Through Narcissus' Glass Darkly presents a genealogy and critique of the ideal of conscience in modern philosophical theology, particularly in the writings of Hobbes, Rousseau, and Kant.
It shows why the apparently emancipatory rejection of heteronomy compromised the ideal of self-legislated freedom.
David Pacini argues that, despite its advocacy of the popular political value of common understanding, the modern religion of conscience has become the Achilles' heel of both Kantian and Freudian thought.
It is doomed to succumb to its own fundamentally narcissistic or self-relating orientation.
Avoiding the tenacious cliche that the luminaries of modern philosophy simply replaced God with the self, David Pacini argues that the modern religion of conscience emerges out of a far more radical kind of disenchantment, one in which both God and self are de-divinized.
Bereft of divinity, the God of modernity becomes empty; the self of modernity, in its autonomy, becomes hopelessly tied to dissociation from origins and to loss of a world.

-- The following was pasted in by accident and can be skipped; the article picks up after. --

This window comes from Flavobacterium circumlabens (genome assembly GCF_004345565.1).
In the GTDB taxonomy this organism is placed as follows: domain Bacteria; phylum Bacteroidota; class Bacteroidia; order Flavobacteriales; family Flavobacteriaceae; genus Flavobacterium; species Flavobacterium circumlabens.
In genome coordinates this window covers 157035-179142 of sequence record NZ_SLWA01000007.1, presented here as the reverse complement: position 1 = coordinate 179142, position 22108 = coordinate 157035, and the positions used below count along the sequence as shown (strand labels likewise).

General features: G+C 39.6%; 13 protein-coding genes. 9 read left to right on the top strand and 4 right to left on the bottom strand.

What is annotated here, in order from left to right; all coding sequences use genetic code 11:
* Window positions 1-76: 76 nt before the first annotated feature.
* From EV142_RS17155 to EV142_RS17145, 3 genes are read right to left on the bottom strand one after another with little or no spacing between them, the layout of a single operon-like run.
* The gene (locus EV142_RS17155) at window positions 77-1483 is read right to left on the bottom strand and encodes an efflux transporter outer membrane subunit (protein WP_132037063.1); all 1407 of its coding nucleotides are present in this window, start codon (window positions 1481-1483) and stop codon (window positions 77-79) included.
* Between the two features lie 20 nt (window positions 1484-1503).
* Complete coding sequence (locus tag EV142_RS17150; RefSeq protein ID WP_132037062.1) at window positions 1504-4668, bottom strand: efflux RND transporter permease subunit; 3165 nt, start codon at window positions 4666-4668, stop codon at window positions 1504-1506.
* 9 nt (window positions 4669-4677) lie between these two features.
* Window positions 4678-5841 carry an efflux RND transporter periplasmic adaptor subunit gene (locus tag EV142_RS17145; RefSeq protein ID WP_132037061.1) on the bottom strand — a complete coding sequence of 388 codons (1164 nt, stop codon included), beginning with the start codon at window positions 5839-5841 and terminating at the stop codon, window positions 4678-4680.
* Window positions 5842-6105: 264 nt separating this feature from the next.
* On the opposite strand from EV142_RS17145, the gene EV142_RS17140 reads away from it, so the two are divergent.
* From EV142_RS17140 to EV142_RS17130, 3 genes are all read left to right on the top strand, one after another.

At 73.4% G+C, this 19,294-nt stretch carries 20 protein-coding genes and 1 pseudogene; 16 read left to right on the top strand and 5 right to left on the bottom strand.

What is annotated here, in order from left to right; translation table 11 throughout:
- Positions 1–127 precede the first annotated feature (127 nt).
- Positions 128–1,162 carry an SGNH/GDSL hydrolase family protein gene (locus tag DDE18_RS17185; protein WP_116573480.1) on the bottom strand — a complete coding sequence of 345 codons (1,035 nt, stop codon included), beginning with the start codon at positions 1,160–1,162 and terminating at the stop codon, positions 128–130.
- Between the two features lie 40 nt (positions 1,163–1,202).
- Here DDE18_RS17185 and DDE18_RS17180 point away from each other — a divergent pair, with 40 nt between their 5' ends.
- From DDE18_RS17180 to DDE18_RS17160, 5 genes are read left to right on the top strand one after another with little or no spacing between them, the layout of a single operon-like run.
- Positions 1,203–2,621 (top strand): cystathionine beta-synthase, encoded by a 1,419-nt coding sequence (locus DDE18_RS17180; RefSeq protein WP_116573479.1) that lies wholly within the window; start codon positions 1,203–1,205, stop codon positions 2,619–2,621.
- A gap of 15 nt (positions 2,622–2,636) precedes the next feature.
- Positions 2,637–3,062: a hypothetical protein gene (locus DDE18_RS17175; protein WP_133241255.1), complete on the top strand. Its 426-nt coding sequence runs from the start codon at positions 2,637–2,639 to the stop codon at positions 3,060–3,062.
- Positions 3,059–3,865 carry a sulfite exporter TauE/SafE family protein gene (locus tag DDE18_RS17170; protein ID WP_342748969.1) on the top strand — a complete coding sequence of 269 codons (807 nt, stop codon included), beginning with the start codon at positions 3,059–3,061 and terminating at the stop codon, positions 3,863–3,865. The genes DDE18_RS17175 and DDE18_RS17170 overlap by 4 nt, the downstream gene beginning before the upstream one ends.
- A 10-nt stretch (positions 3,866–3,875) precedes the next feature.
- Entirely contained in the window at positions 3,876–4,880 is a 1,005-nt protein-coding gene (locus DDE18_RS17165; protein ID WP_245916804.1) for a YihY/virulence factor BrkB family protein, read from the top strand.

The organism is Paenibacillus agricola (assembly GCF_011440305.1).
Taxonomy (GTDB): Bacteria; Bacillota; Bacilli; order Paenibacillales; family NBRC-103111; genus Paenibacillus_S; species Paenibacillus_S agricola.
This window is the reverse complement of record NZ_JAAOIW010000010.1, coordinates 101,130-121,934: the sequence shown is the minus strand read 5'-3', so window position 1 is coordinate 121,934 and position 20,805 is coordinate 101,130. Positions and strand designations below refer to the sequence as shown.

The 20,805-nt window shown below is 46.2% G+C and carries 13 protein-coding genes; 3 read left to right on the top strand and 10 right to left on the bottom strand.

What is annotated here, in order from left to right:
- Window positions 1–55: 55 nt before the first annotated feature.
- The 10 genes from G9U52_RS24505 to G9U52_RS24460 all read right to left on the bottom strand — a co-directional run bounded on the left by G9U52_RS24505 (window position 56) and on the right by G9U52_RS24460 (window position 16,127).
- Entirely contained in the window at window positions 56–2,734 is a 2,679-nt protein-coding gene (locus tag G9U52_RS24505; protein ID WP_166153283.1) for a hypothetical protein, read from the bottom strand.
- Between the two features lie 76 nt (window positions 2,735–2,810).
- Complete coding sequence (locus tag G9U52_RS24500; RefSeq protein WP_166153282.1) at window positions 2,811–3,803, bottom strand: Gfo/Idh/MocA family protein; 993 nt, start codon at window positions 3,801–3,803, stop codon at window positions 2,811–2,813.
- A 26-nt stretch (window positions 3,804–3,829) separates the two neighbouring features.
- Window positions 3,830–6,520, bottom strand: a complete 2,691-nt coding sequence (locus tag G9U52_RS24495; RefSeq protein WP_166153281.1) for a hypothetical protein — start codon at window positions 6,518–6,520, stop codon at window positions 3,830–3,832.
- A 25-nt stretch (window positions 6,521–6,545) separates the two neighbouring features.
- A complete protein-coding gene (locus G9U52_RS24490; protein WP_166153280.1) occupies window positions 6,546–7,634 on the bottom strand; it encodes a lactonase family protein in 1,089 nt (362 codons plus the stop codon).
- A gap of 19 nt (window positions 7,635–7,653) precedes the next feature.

Left only to itself, the conscientious individual has only the world it legitimates through self-relating.
But given that any other world is inconceivable, the conscientious individual can never know whether its world is just or merely the expression of self-interest.
Paradoxically, Pacini argues, the most formidable proponents of the modern religion of conscience share with their critics a common problem: the self-legislating self has become both indispensable and impossible within much of modern philosophy and theology.
This unique and interdisciplinary interpretation of conscience makes an important contribution for scholars and students of modern philosophy, Christian theology, psychoanalytic theory, and literary criticism.